When you’re working with the Microsoft Azure platform, as a developer or an IT pro, you will almost certainly leverage the Microsoft Azure Storage service. The top-level object in the Azure Storage service is called a “Storage Account.” Each Storage Account can contain the following types of storage objects:
- Azure Files (SMB) shares (PaaS / Iaas)
- Blob Containers (PaaS / IaaS)
- Table Storage (PaaS)
- Queue Storage (PaaS)
Blob Containers are used to host blobs, which are arbitrary pieces of data. For example, you can upload a file from your local filesystem into a Blob, or when you provision a Microsoft Azure Virtual Machine, the VHD files supporting it are also stored as Blobs. There are two different types of storage blobs: Page Blobs, and Block Blobs. For the sake of this article, the blob types don’t really matter, we just need to understand that:
- Each Azure subscription can have multiple Storage Accounts, each with a globally unique name
- Each Storage Account can contain multiple Blob Containers
- Blob Containers can be enabled for public access
Attacks on Blob Containers
Hackers, script kiddies, and other malicious users, can perform attacks against Microsoft Azure public cloud services, including Azure Storage. Thus, it is important to understand how these services work, in order to properly secure them against such attacks, and ensure the privacy of your enterprise data.
As previously mentioned, Azure Blob containers can be configured for public access. There are three different permission levels that can be configured on each Blob Container:
- Off – Public access is completely disabled. You must have a Shared Access Signature (SAS) Token or the Primary / Secondary Storage Account keys in order to access data.
- Blob – Public access to blobs is enabled, however you must know the fully qualified URL to the blob. The attacker must know: 1) the Storage Account name, 2) the Blob Container name, and 3) the Blob name.
- Public – Public access to blobs is enabled, and Blobs can be listed anonymously. The attacker must know: 1) the Storage Account name, 2) the Blob Container name. From there, the attacker can list Blobs inside the Blob Container.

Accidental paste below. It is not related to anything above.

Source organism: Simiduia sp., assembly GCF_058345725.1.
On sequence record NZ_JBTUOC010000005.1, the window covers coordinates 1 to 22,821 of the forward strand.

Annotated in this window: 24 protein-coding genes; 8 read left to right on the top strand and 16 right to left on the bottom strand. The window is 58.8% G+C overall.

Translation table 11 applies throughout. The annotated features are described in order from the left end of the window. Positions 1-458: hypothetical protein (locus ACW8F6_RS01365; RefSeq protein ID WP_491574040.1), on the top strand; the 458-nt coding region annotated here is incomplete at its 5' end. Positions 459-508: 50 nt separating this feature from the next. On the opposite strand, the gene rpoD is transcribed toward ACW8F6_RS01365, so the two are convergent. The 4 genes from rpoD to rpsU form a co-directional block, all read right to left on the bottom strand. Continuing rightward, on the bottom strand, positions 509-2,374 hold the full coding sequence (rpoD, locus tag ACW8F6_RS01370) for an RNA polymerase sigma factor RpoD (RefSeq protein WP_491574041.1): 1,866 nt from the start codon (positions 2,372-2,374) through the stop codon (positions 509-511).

An example of an attacker’s code might look like the following, if they’re using PowerShell. While anonymous access to Blob Containers is a perfectly legitimate use case, attackers can easily build dictionaries of Storage Account names and Blob Container names, and test them for public access by using an anonymous
Storage Context from the Azure PowerShell module.
Now that we understand the attack vector on our Microsoft Azure Storage Accounts, let’s take a look at how to perform a simple audit, to make sure that our Blob Containers are secured against these types of attacks.
Blob Container Automation
Using the Microsoft Azure PowerShell module, we can perform a simple audit of our Blob Containers, to ensure that each container is configured for the appropriate level of access. In some cases, a Blob Container may intentionally be configured for public access, while other times, data will need to be kept private behind a Blob Container that has public access disabled.
To simplify the process of auditing Blob Containers, I have written a simple PowerShell script that iterates over all of the Microsoft Azure Storage Accounts in your Azure subscription, grabs a list of Blob Containers from each one, augments the Blob Container object with a
StorageAccountName property, and finally displays the results using the PowerShell
Out-GridView command. The net result of this script is a Windows Presentation Foundation (WPF) window that displays the most vital properties about the Blob Containers. This gives you a quick look at which Storage Account a container belongs to, the level of public access to the container, and the date that the container was last modified.
One of the unique attributes of this PowerShell script is that it uses PowerShell Background Jobs to spin off a thread for each Azure Storage Account in your Azure subscription. This helps speed up the auditing process, especially if you have a large number of Storage Accounts and Blob Containers inside those Storage Accounts.
Using the data from this script, you can determine if your Blob Containers are configured for the appropriate level of access. The script is uploaded onto GitHub Gist, and is embedded below.
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